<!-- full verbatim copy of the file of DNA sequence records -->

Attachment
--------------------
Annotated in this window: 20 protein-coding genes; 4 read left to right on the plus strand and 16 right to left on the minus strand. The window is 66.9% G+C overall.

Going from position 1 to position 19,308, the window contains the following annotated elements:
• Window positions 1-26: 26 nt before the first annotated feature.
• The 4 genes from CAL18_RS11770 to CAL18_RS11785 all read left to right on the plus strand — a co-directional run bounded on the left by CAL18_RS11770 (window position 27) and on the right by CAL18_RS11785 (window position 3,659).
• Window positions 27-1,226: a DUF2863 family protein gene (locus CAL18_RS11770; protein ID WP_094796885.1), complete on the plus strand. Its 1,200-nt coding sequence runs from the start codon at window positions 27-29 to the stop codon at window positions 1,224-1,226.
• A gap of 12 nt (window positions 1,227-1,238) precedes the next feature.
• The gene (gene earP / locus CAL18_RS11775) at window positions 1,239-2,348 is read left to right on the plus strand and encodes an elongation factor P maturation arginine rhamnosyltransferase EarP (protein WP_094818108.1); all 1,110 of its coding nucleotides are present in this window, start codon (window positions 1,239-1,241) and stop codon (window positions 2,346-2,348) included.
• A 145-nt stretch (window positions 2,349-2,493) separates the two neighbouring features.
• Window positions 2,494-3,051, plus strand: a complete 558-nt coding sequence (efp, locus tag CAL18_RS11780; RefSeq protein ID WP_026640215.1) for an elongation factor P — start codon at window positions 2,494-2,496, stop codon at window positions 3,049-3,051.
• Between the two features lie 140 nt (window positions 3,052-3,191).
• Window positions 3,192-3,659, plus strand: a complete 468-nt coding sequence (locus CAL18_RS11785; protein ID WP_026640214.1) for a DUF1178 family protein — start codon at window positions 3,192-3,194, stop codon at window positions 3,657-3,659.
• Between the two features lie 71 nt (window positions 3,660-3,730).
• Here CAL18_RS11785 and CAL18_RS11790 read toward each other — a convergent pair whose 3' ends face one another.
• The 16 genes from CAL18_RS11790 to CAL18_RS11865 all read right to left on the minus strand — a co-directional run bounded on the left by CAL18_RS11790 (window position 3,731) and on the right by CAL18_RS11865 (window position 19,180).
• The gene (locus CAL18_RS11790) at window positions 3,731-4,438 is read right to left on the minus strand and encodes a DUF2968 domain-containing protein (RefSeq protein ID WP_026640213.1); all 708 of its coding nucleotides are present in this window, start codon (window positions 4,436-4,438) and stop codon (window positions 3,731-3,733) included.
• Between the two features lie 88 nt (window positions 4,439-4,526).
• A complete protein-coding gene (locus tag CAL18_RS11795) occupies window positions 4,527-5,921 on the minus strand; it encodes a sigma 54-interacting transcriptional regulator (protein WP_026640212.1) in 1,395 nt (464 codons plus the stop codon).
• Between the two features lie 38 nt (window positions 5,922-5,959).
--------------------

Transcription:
Annotated in this window: 20 protein-coding genes; 4 read left to right on the plus strand and 16 right to left on the minus strand. The window is 66.9% G+C overall.

Going from position 1 to position 19,308, the window contains the following annotated elements:
• Window positions 1-26: 26 nt before the first annotated feature.
• The 4 genes from CAL18_RS11770 to CAL18_RS11785 all read left to right on the plus strand — a co-directional run bounded on the left by CAL18_RS11770 (window position 27) and on the right by CAL18_RS11785 (window position 3,659).
• Window positions 27-1,226: a DUF2863 family protein gene (locus CAL18_RS11770; protein ID WP_094796885.1), complete on the plus strand. Its 1,200-nt coding sequence runs from the start codon at window positions 27-29 to the stop codon at window positions 1,224-1,226.
• A gap of 12 nt (window positions 1,227-1,238) precedes the next feature.
• The gene (gene earP / locus CAL18_RS11775) at window positions 1,239-2,348 is read left to right on the plus strand and encodes an elongation factor P maturation arginine rhamnosyltransferase EarP (protein WP_094818108.1); all 1,110 of its coding nucleotides are present in this window, start codon (window positions 1,239-1,241) and stop codon (window positions 2,346-2,348) included.
• A 145-nt stretch (window positions 2,349-2,493) separates the two neighbouring features.
• Window positions 2,494-3,051, plus strand: a complete 558-nt coding sequence (efp, locus tag CAL18_RS11780; RefSeq protein ID WP_026640215.1) for an elongation factor P — start codon at window positions 2,494-2,496, stop codon at window positions 3,049-3,051.
• Between the two features lie 140 nt (window positions 3,052-3,191).
• Window positions 3,192-3,659, plus strand: a complete 468-nt coding sequence (locus CAL18_RS11785; protein ID WP_026640214.1) for a DUF1178 family protein — start codon at window positions 3,192-3,194, stop codon at window positions 3,657-3,659.
• Between the two features lie 71 nt (window positions 3,660-3,730).
• Here CAL18_RS11785 and CAL18_RS11790 read toward each other — a convergent pair whose 3' ends face one another.
• The 16 genes from CAL18_RS11790 to CAL18_RS11865 all read right to left on the minus strand — a co-directional run bounded on the left by CAL18_RS11790 (window position 3,731) and on the right by CAL18_RS11865 (window position 19,180).
• The gene (locus CAL18_RS11790) at window positions 3,731-4,438 is read right to left on the minus strand and encodes a DUF2968 domain-containing protein (RefSeq protein ID WP_026640213.1); all 708 of its coding nucleotides are present in this window, start codon (window positions 4,436-4,438) and stop codon (window positions 3,731-3,733) included.
• Between the two features lie 88 nt (window positions 4,439-4,526).
• A complete protein-coding gene (locus tag CAL18_RS11795) occupies window positions 4,527-5,921 on the minus strand; it encodes a sigma 54-interacting transcriptional regulator (protein WP_026640212.1) in 1,395 nt (464 codons plus the stop codon).
• Between the two features lie 38 nt (window positions 5,922-5,959).